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Has the Fed entered a new policy regime?

By Neil Irwin

A lot of the chatter around yesterday's Federal Reserve policy statement latched onto the idea that we're in a new world for Fed policy, one in which it targets a size of the balance sheet as a major policy tool.

It's not a crazy conclusion to reach from yesterday's statement. The Fed is going to reinvest proceeds from maturing mortgage-related securities into Treasury bonds, essentially freezing its balance sheet at $2.054 trillion (excluding the portfolios that result from the Bear Stearns and AIG bailouts, which it intends to liquidate as quickly as market conditions allow).

Steve Liesman on CNBC yesterday even argued that we could now be in a world in which the Fed tweaks its target for the size of the Fed balance sheet at each meeting as a way to either heat up or cool down the economy--for example, if economic data is stronger than expected between now and the September meeting, the Fed could lower the balance sheet target to $1.75 trillion, or if the data is weak it could increase the balance sheet target to $2.25 trillion.

I don't think that's what the Fed had in mind. There's nothing special about the current $2.05 trillion level of the balance sheet; I doubt anyone on the FOMC would argue that that is somehow at a uniquely optimal level.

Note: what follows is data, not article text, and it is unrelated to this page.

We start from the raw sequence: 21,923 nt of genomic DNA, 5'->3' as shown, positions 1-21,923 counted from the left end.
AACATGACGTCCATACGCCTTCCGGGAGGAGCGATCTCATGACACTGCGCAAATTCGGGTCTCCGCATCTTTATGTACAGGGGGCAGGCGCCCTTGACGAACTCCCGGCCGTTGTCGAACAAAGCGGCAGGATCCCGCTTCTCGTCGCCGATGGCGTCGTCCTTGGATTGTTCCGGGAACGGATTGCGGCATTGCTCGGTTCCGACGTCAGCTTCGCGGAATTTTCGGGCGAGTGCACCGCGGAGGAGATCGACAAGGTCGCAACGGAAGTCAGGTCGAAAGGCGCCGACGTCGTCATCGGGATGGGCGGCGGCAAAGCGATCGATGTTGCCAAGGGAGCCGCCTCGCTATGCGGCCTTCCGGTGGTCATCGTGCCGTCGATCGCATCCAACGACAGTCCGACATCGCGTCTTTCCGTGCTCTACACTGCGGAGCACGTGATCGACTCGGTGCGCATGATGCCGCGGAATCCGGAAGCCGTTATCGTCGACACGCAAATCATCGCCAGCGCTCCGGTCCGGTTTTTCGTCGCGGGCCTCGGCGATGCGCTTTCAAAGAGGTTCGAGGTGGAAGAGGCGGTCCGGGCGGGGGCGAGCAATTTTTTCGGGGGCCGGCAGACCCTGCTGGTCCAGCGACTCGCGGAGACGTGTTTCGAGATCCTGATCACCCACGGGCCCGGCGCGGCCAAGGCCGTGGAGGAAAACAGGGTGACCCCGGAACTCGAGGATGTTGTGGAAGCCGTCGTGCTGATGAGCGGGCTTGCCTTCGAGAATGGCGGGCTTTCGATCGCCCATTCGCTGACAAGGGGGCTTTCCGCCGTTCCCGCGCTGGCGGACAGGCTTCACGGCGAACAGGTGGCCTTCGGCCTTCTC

Rather, on Tuesday they faced this dilemma: The outlook for growth has softened in recent weeks and the risk of inflation diminished. Yet monetary was becoming less accommodative--because low interest rates are leading more people to refinance their mortgages, the securities in the Fed portfolio were being paid off even more quickly than they otherwise would have. Fed officials wanted to stop that process and keep monetary policy from tightening, and in the meantime signal to financial markets that they are on top of things and have policy tools remaining, should it come to that.

So they announced a freeze of the balance sheet at the more or less arbitrary level it stood at in early August. The big question in markets right now is what might change that, in other words, what is their reaction function?

My best guess is that the decision of whether to resume asset purchases and expand the balance sheet is binary, not linear. If growth truly appears to be stalling out, with second half GDP growth coming in somewhere south of 2 percent (forecasts are in the 3 percent plus range now), and/or year-over-year core inflation gets below about 0.8 percent, the Fed starts to talk about the big guns. If they pull the trigger on those guns, it would be an announcement of another asset purchase program in the hundreds of billions of dollars, primarily of Treasury bonds.

What they're not likely to do is do ongoing adjustments to their target for the balance sheet, raising or dropping their goal for balance sheet size based on the latest data (though that's what at least one FOMC member, James Bullard of the St. Louis Fed, would prefer). I base this in part on how they've done these things in the past--the previous installments of quantitative easing came in one-off announcements of very large numbers that are carried out over time. But more broadly, the exact impact of a larger balance sheet on economic growth and price levels is highly uncertain. It would be folly, many at the Fed would argue, to pretend that the tool is finely tuned enough to be constantly tweaking the size of the balance sheet in response to the latest data.

Quantitative easing is the sledgehammer of monetary policy, not a ball peen hammer. You don't know exactly where it will hit, or how much force it will carry.

By Neil Irwin  |  August 11, 2010; 8:00 AM ET
Categories:  Federal Reserve